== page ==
Defendants move to dismiss plaintiff's complaint. First, defendants move to dismiss the John Doe defendants for failure to serve within 120 days. Pursuant to Rule 4(m) of the Federal Rules of Civil Procedure, plaintiff must serve all defendants within 120 days after filing his complaint. Because the case was stayed before the 120 days had run, the Court will grant plaintiff additional time to name and serve the John Doe defendants. If plaintiff has not named the John Doe defendants by October 17, 2012, those defendants will be dismissed without prejudice.
In Count III, plaintiff asserts that the individual defendants subjected him to false arrest, malicious prosecution and illegal detention. Defendants cite Heck v. Humphrey, 512 U.S. 477 (1994) and argue that this claim should be dismissed, because plaintiff pleaded guilty to aggravated assault. Plaintiff concedes the point. Accordingly, Count III is dismissed with prejudice.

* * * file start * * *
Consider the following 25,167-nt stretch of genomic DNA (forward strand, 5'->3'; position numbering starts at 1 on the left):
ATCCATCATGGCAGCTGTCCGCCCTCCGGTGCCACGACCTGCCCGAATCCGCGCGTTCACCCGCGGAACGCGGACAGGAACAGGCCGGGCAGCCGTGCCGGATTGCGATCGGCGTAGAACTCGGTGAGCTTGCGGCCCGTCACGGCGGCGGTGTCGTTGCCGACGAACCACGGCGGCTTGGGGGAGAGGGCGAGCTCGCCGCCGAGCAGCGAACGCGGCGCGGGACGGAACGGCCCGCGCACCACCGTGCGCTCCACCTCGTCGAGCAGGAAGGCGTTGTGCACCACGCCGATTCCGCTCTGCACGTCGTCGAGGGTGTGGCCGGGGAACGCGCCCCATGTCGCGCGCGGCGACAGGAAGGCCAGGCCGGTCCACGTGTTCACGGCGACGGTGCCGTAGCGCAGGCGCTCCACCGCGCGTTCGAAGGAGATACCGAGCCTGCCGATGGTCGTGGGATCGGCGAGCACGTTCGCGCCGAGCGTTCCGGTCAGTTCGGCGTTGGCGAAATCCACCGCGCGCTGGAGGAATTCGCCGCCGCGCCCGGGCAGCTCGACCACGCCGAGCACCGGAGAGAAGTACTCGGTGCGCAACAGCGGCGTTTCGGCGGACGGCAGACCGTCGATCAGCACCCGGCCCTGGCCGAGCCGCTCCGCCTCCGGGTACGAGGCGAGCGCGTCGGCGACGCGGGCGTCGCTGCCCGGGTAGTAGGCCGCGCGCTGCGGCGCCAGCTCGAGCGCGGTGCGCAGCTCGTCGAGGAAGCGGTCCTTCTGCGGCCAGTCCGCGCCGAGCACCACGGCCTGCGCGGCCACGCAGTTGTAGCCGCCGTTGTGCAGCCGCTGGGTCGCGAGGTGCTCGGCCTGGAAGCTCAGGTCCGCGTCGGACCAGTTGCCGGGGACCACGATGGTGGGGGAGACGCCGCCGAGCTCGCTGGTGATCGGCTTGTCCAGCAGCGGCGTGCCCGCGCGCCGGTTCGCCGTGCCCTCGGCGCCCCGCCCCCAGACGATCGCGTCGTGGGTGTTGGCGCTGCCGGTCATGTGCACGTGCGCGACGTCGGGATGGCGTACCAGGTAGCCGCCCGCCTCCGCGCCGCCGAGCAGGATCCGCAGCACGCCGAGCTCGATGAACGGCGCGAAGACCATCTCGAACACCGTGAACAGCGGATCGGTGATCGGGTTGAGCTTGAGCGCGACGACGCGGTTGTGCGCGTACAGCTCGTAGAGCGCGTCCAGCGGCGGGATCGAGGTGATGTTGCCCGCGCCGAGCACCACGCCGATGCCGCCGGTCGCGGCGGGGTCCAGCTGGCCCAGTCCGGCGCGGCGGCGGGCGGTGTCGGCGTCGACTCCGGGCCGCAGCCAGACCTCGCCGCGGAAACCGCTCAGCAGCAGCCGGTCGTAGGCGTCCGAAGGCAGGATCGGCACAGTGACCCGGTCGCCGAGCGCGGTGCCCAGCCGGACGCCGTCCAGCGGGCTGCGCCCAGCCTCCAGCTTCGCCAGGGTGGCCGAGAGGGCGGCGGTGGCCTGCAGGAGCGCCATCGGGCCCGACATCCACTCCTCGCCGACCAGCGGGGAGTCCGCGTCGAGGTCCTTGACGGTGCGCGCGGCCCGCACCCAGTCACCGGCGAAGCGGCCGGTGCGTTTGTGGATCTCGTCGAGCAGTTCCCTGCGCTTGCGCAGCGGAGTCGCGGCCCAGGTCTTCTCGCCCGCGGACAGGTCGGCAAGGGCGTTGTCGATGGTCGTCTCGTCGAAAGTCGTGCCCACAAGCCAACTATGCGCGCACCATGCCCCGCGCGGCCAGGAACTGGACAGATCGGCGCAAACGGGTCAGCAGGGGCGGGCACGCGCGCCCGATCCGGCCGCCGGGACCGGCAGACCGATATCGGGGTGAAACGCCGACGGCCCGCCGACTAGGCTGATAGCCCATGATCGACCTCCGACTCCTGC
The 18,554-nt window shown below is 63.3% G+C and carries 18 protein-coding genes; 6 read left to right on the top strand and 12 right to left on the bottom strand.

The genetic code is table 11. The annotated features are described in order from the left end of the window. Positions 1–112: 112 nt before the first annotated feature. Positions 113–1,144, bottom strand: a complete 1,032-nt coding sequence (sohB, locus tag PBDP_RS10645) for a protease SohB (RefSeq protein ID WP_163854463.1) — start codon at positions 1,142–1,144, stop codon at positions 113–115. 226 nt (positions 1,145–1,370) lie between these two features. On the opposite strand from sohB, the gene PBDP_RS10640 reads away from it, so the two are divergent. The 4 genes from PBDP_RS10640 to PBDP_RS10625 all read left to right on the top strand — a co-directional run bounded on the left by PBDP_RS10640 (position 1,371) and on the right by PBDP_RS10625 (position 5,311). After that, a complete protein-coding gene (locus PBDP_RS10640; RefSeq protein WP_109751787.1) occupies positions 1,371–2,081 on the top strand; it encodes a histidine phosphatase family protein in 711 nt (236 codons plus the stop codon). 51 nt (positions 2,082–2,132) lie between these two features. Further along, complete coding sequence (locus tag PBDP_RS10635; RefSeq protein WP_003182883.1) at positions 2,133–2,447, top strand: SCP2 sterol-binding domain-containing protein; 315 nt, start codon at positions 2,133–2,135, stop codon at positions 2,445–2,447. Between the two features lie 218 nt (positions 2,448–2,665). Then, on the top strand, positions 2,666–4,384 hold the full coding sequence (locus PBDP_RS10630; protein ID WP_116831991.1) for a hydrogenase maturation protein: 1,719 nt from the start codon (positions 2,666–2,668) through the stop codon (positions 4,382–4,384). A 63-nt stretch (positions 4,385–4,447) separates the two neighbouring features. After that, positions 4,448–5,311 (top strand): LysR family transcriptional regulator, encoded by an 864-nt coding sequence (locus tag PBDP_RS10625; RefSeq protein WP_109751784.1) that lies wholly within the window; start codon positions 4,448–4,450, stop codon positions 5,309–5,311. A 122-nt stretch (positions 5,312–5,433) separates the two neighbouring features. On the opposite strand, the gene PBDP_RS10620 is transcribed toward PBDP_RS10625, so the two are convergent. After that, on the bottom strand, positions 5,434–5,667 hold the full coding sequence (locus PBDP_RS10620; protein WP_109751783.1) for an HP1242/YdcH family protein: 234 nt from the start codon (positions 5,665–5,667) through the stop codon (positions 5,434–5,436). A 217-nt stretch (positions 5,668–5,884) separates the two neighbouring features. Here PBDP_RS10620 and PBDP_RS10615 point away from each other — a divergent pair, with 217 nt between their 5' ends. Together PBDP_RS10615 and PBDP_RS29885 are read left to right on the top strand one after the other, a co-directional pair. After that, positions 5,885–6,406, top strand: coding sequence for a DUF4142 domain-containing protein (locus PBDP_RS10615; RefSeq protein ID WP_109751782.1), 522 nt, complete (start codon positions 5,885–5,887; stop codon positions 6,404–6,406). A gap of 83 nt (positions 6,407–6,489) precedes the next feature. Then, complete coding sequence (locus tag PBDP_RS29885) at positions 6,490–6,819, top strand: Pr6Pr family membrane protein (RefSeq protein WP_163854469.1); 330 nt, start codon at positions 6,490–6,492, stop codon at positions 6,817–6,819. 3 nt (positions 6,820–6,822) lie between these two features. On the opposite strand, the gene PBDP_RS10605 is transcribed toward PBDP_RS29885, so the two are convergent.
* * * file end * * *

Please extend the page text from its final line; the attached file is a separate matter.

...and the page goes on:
In Count II, plaintiff asserts that defendants assaulted and battered him and then denied him access to medical care. With respect to the portion of Count II that asserts a state-law claim for assault and battery, defendants move to dismiss on the grounds that it is time-barred by Illinois's one-year statute of limitations for tort claims against Illinois employees. See 745 ILCS 10/8-101. While plaintiff does not need to plead around an affirmative defense, the court will dismiss a claim on statute of limitations grounds where a plaintiff pleads, and therefore admits, the elements of the affirmative defense. United States Gypsum Co. v. Indiana Gas Co., 350 F.3d 623, 626 (7th Cir. 2003). Here, plaintiff pleads that he was assaulted and battered on October 5, 2008, which is more than one year before he filed suit. Therefore, he has admitted the elements of defendants' affirmative defense. Pursuant to Rule 12(c), the Court dismisses with prejudice plaintiff's claims for assault and battery in Count II.